Wednesday, July 19, 2006

Part I: In Defense of Distributism

Although a wealth of principles and guidelines may be found in the social teaching of the magisterium of the Church, Catholic opinion concerning the realm of economic and social order remains murky and disparate, even among those of traditional mindset. This is grievously unfortunate.

It is the work of Christianity to establish the reign of Christ on earth, thereby bringing as many souls as possible to salvation. While the perfect and eternal establishment of that kingdom awaits the return of Christ the King at the end of time, it begins with our toils here and now. Lest we labor in vain, it is essential that we possess a clear understanding of our purpose.

The general foundation of Catholic culture appears obvious - the truths of Christianity must govern and inform every aspect of life. Religion cannot comprise merely one facet of your life, trotted out and observed on Sundays and special occasions. On the contrary, it must provide the underlying purpose for all of your actions, implicitly if not explicitly ordering them to their final End. Determining what that means in particular circumstances requires prodigious amounts of prudence.

As I mentioned in an earlier post on docility, St. Thomas says that "in matters of prudence man stands in very great need of being taught by others, especially by old folk who have acquired a sane understanding of the ends in practical matters." Now, the principles of distributism were developed, advocated and explained by men renowned within the Church for their knowledge and understanding of the Faith and its traditions. For this reason, we should consider their writings with an open mind and a measured regard.

First, let me dispel a few common myths.

Distributists advocate the violent overthrow of the capitalist system.
While distributists recognize many flaws in the capitalist system, any sane distributist also recognizes that Rome was not rebuilt in a day and that any radical changes would be both impractical and imprudent. Under Catholic just war theory, the latter considerations rule out violent overthrow as a moral option.

Distributists want the government to seize all land and distribute it equally among the citizenship.
The term distributism is somewhat misleading, particularly in this post-20th century world, which warily rejects any hint of the communism that so nearly destroyed it. Relax, distributism never advocates government seizure and allocation of property. In fact, in its proposed organization, capitalism resembles communism more than distributism does. The two former systems centralize the means of production in the hands of a few. In capitalism, the few wealthy; in communism, the few government officials. In Rerum Novarum, Pope Leo XIII pointed to the benefits of having productive property widely distributed among the citizenry of a society. When Hilaire Belloc coined the word distributism, he merely sought a succint means of expressing that model.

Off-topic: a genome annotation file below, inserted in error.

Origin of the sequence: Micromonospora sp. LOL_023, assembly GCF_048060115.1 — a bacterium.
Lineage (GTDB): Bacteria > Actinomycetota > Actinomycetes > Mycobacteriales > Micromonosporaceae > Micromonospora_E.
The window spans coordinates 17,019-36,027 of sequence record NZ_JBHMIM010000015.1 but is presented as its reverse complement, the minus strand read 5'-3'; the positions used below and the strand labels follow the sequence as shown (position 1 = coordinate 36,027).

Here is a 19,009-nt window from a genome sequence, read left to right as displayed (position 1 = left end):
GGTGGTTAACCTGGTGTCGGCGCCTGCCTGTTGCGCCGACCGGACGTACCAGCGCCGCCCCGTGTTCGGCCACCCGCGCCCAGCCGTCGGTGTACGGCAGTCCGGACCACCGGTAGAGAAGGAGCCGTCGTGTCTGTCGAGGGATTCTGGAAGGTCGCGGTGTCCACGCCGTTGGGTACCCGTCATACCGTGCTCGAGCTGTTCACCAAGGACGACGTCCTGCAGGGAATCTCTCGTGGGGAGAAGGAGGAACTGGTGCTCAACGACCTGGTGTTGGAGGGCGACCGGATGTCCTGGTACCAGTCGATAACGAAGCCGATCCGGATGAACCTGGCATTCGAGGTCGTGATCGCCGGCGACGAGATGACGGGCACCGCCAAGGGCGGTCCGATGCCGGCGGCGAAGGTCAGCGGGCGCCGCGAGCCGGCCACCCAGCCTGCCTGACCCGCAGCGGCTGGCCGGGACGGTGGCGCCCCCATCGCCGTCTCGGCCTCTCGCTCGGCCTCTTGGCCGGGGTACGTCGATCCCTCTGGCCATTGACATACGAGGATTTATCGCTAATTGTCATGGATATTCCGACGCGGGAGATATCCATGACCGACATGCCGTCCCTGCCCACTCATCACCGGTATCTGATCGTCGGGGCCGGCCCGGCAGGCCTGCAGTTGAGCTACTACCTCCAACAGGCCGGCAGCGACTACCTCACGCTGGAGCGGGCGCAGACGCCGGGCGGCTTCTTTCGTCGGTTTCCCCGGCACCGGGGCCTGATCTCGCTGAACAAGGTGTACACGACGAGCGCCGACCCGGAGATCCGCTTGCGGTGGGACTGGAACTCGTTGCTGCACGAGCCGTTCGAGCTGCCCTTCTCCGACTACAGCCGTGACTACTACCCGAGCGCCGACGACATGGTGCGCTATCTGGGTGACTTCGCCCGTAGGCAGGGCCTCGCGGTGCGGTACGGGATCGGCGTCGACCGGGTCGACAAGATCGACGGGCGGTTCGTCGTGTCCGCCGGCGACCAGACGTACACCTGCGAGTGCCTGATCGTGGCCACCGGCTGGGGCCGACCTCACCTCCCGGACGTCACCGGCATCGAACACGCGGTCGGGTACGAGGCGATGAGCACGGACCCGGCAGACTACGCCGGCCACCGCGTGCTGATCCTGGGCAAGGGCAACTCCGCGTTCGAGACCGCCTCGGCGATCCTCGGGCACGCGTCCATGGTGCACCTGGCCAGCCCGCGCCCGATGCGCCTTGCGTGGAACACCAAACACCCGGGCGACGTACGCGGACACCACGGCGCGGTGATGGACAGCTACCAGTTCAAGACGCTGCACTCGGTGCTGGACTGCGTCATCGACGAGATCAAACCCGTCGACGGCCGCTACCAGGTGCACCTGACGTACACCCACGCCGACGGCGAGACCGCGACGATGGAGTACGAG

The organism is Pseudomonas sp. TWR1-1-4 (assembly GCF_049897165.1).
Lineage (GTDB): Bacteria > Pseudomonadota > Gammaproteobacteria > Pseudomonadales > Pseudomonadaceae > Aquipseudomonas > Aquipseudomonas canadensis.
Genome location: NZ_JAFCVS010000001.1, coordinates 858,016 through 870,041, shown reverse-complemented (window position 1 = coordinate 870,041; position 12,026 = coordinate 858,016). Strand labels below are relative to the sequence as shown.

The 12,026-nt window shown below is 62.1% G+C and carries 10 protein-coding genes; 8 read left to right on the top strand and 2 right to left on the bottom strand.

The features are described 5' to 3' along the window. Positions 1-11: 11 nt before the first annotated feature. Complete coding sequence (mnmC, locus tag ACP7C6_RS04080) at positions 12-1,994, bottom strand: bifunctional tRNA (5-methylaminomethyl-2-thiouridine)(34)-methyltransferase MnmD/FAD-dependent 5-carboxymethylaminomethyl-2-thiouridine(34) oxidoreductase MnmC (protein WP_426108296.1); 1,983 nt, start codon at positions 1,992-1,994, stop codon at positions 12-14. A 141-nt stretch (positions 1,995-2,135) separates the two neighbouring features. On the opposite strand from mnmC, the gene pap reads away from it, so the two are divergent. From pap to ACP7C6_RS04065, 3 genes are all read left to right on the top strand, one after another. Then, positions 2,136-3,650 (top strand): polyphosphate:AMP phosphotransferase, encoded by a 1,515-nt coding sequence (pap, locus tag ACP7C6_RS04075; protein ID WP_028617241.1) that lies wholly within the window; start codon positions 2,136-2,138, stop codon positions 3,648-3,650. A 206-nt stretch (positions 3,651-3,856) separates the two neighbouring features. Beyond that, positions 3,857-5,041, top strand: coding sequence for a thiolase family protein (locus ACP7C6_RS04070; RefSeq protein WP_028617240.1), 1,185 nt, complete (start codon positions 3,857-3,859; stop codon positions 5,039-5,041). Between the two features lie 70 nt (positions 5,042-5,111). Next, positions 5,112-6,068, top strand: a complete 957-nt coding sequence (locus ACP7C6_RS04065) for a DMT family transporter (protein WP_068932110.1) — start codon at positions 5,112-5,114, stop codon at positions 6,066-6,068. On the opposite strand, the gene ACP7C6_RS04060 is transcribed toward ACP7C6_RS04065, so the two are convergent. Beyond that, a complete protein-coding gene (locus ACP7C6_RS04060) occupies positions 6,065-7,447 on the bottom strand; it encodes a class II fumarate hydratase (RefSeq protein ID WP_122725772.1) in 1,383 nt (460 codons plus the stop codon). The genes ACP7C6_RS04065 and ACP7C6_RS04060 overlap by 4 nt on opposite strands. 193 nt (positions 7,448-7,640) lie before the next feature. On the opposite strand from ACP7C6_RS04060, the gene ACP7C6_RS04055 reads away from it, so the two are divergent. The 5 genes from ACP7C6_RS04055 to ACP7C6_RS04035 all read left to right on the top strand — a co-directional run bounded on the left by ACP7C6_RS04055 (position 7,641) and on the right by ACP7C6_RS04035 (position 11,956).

Social teaching is not infallible. The Popes are not trained economists, therefore they cannot speak authoritatively on this matter. Furthermore, the social teachings of the Church are usually practical suggestions concerning a particular time period and its problems, therefore they quickly become obsolete and we need not study or observe any but the most recent.
Perhaps ignorance of this magnitude is uncommon, but I have encountered serious Catholics who hold this notion, so I address it just in case. In the first place, economics involves deliberate (i.e. reasoned) human actions, therefore it definitively falls within the realm of ethics and under the teaching authority of the Church. It does not matter whether the Pope is a trained economist or not; in matters of faith and morals, he can and should speak, and we should listen.